painting on glue size

Discussion in 'Painters' Talk' started by Rosiedog, Jun 17, 2011.

  1. Rosiedog

    Rosiedog New Member

    Hi


    I have recently glue sized a wall in prepaeration for wallpaper however i now want to paint the wall is this ok to do?
     
  2. Astramax

    Astramax Super Member

    Two choices, wash the wall thouroughly with a sugar soap solution to remove size otherwise the paint will probably craze on drying then it will be ok to paint, or line the wall with a good quality 1200 grade lining paper and when dry paint over.
     
  3. apl

    apl Member

    You could also give the wall a coat of zinsser gardz before you paint. This is a more expensive option than the good advice from Astra.
     
  4. Goodwill

    Goodwill Member

    Hi Rosiedog,

    Personally I would go with Astra's second recommendation; to line and paint.  It would be very arduous work attempting to dissolve and scrub off the size.  Painting over old plaster which has been previously papered tends to leave behind damaged surfaces, to a greater or lesser extent, depending on the skill of the person who stripped the walls.  On the assumption that you prepared these surfaces properly, you already have walls which are ready for lining, so why make the job any harder for yourself and a good quality lining paper will give you a superior surface for your paintwork. 
     
  5. StinkNugget

    StinkNugget Member

    Late to the party but hey ho!  The others are bang on as ever :)
     
  6. apl

    apl Member

    Four responses, question answered ...... no problem rosiedog....don't mention it.......anytime......
     
  7. Goodwill

    Goodwill Member

    Yes I agree, Apl, it's the not knowing wether you have wasted your time in replying to some posters that's a tad frustrating.  Very few seem to acknowledge the replies given, it has me wondering if such posters actually return to view the responses to the help they have sought or maybe they are just quite simply impolite.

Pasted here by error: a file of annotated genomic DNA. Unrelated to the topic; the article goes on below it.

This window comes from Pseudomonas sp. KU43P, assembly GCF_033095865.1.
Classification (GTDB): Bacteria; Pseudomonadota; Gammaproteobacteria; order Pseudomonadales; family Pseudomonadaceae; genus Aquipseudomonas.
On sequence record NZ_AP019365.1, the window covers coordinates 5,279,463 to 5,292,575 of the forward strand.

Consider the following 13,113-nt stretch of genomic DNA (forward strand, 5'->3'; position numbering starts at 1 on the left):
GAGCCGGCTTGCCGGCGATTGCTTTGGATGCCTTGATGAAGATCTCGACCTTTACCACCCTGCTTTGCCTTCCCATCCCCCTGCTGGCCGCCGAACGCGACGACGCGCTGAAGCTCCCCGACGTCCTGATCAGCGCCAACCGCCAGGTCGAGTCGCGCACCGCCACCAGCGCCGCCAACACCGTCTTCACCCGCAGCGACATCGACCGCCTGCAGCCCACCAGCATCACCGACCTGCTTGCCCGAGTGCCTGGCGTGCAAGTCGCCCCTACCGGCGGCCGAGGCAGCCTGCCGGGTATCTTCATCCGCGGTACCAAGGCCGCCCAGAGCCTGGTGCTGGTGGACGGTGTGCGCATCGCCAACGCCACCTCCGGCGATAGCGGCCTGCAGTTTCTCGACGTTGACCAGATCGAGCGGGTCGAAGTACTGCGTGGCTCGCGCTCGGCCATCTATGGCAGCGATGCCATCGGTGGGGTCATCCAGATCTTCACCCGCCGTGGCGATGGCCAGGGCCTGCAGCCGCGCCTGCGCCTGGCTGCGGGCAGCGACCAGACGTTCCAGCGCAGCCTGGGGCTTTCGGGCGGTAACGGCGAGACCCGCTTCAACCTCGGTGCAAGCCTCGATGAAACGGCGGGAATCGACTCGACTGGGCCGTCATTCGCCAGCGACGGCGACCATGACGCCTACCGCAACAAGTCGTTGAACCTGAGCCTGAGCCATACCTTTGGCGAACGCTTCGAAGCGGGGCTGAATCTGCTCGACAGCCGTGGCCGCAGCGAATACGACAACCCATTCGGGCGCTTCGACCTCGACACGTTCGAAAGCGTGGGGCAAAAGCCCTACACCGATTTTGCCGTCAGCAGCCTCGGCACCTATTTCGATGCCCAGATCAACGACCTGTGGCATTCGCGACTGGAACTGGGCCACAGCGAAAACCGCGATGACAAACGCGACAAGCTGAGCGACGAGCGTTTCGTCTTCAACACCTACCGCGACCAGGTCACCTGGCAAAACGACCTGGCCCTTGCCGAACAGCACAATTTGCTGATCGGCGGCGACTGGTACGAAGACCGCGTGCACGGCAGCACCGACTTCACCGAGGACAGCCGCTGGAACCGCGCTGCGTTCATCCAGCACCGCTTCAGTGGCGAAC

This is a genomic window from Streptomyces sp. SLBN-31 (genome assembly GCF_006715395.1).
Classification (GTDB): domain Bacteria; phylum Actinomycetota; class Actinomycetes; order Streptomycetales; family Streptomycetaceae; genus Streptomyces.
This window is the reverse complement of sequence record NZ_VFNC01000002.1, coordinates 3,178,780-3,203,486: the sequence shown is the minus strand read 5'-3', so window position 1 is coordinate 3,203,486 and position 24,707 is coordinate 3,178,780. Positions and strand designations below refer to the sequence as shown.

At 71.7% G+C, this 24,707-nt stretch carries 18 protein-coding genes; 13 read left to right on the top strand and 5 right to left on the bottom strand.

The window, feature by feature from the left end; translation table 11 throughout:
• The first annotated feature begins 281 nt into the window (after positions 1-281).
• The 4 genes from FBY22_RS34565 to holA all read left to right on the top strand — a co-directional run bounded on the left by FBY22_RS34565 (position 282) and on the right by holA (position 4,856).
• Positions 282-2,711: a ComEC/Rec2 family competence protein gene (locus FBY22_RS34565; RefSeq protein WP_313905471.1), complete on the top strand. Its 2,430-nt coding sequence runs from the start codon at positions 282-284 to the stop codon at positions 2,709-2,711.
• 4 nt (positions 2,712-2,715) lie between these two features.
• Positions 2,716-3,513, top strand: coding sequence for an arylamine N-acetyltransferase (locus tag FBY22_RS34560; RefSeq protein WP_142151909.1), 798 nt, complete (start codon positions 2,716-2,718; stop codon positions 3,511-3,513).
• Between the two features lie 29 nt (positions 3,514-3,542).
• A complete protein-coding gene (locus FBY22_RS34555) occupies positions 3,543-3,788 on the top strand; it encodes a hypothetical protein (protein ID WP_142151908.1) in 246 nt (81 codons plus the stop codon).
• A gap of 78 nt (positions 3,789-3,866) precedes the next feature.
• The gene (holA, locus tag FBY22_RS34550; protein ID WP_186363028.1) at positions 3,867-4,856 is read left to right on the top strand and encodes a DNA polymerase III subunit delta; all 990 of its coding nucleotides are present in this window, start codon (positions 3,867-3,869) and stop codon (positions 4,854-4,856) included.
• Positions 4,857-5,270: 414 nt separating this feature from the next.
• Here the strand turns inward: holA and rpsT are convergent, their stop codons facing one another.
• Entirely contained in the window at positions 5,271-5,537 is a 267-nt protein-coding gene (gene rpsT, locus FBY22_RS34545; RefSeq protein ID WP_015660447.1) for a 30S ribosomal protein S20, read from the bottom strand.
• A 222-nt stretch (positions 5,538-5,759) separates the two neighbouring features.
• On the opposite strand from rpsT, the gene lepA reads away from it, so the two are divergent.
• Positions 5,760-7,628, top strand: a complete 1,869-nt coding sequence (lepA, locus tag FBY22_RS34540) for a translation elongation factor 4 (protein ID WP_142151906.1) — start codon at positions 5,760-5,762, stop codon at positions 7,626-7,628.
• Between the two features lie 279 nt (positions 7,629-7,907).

Regards

    Goodwill
     
  8. Astramax

    Astramax Super Member

    All our knowledge and advice given freely away, no wonder the forum is no longer what it used to be! :eek:
     
  9. Goodwill

    Goodwill Member

    I reckon you may have hit the nail right on the head there Astra: 'FREE'.   Many people have a tendency not to value what they have obtained without a cost to themselves of some kind.  I liken it to the attitude that some customers display when they ask: "While you're here would you just give this item a lick of paint?" (non-payers seem to like this term).  When you provide them with the cost of preparing and painting the item they generally tend to reconsider its worth.  The value changes when it has a price attached.

    Regards

    Goodwill
     
  10. Astramax

    Astramax Super Member

    Spot on Goodwill, so very true.
     
  11. StinkNugget

    StinkNugget Member

    Ahh the old "just give it a quick lick of paint" chestnut.  I'm generally pretty good to the punter & will often do a few extras to look after them.  I had one bloke, really nice fella absolutely minted but he started to take the mickey a bit so I made a point of going into his shop to buy a newspaper, paid for it then said, "oh whilst I'm here I'll have this pint of milk, oh and this loaf of bread, and this pack of stuff" etc & went to walk out with it without paying for the extra bits.  He soon got the message ;)  Asked me back plenty of times since then for more work as well :)
     
  12. Astramax

    Astramax Super Member

    So Rosiedog what did you do and how did it turn out? :)
     
  13. Guttercat

    Guttercat New Member

    Rosiedog , after a long and arduous decision, trying to decide between Zinsser gardz, lining with 1200 and scrubbing with sugar soap, eventually decided to apply  a coat of PVA , tinted slightly, to give a lovely "eggnog" colour.
    It's accepted in the wider society y'know.

    Turned out nice again . :)
     
  14. Goodwill

    Goodwill Member

    Sounds like the Rosiedog's testes.     
     

Share This Page

  1. This site uses cookies to help personalise content, tailor your experience and to keep you logged in if you register.
    By continuing to use this site, you are consenting to our use of cookies.
    Dismiss Notice